The Commerce Department reports on September sales of new homes Wednesday at 10 a.m. Eastern.
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SALES DIP: Economists predict that new-home sales slipped 1.4 percent last month to a seasonally adjusted annual rate of 600,000, according to a survey by the data firm FactSet. This would be a second straight monthly decline. The sales rate fell to 609,000 in August from 659,000 in July, which was the best pace in nearly nine years.
DEMAND STILL SOLID: The housing market has struggled this year with the challenge of strong demand and limited supplies. A healthy job market and low interest rates have bolstered demand for new homes. Yet the supply of both new and existing homes on the market has steadily dwindled over the past year.
So far this year, purchases of new homes have surged 13.3 percent. Sales have climbed in the Northeast and Midwest, while posting steady gains in the larger South and West regions. The gains mark part of the continued recovery from the Great Recession and the housing bust. New-home sales still lag their historic pace of roughly 650,000 a year.
Builders have failed to match the demand. The supply of new homes has dwindled to just 4.6 months based on the current sales pace, compared to 5.2 months a year ago. The declining supply of new homes has just barely boosted prices, which have risen 1.4 percent to an average of $353,600.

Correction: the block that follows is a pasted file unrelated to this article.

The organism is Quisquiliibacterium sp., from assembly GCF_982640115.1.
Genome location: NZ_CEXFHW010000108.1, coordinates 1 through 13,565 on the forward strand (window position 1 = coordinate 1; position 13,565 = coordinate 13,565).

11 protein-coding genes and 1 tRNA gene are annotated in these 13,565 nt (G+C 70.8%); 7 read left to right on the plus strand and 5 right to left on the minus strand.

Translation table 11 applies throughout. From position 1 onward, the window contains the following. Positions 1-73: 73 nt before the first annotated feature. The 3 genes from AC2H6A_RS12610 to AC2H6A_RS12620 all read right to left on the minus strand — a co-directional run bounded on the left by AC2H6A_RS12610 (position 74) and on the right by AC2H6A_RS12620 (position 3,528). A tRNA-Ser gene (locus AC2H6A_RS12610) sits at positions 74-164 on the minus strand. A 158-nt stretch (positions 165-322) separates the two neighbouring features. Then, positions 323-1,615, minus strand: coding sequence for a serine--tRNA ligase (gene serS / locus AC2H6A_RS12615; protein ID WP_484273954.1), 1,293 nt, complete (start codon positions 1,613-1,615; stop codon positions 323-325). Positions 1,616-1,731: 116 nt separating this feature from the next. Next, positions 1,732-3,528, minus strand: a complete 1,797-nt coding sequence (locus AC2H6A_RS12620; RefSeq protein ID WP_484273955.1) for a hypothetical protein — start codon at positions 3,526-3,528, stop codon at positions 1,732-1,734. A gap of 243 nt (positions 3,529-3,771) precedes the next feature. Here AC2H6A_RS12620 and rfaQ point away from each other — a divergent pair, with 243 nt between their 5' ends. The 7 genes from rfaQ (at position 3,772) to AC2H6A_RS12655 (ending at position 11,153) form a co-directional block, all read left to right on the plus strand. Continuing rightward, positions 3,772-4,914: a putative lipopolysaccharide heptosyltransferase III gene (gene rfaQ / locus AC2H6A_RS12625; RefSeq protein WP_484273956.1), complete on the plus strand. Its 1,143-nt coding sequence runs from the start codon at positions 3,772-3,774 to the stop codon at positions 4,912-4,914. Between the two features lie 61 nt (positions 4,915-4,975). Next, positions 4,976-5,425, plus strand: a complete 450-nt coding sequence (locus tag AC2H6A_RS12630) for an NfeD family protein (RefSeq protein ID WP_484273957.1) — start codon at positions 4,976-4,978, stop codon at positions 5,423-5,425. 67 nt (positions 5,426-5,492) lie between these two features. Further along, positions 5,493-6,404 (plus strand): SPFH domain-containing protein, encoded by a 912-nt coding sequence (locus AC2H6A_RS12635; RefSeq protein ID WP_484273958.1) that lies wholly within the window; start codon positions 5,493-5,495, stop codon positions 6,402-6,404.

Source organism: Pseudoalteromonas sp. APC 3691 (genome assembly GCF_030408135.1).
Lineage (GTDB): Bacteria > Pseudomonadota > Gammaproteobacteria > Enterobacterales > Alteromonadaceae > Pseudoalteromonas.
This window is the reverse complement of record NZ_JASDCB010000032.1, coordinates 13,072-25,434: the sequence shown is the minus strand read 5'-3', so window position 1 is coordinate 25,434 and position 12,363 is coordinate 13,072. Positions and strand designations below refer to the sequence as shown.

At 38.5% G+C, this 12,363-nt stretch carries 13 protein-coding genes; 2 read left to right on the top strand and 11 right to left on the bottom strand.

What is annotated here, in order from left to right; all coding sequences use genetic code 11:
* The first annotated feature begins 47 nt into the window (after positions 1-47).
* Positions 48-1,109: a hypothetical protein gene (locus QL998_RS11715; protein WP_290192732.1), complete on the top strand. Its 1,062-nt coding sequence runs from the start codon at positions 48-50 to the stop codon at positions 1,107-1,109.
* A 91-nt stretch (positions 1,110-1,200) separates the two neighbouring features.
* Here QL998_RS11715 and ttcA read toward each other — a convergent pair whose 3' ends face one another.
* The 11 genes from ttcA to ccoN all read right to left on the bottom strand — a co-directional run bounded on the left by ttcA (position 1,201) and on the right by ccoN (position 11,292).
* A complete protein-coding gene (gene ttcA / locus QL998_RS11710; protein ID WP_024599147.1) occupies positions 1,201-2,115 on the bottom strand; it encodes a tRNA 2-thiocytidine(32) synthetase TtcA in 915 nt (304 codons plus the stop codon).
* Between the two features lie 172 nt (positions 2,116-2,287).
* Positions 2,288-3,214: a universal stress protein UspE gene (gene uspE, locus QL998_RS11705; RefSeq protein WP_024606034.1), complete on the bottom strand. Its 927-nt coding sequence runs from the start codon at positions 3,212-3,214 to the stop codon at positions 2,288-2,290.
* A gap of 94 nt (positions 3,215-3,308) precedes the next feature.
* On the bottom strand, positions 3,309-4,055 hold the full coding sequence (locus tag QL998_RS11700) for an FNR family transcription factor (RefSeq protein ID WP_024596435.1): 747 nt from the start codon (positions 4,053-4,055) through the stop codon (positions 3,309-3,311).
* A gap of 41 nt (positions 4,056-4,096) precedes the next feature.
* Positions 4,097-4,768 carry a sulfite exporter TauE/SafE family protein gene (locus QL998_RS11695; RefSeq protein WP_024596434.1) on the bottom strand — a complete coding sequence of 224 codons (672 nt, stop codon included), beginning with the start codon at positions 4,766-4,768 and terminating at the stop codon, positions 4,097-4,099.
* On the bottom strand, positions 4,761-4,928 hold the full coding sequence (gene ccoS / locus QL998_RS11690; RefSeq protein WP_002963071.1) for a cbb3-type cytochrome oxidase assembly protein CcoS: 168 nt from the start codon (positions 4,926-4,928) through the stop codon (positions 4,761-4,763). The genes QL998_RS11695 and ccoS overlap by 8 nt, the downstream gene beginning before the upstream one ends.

In September, housing starts fell 9 percent to a seasonally adjusted annual rate of 1.15 million.
Yet builders remain confident. The National Association of Home Builders/Wells Fargo builder sentiment index released last week was 63 in October, down slightly from the prior month. Readings above 50 indicate more builders view sales conditions as good rather than poor.
Low mortgage rates have helped maintain much of the demand.
Low mortgage rates are feeding much of this confidence. Mortgage buyer Freddie Mac said the average 30-year fixed-rate mortgage was 3.52 percent last week, down from a 52-week high of 4.01 percent.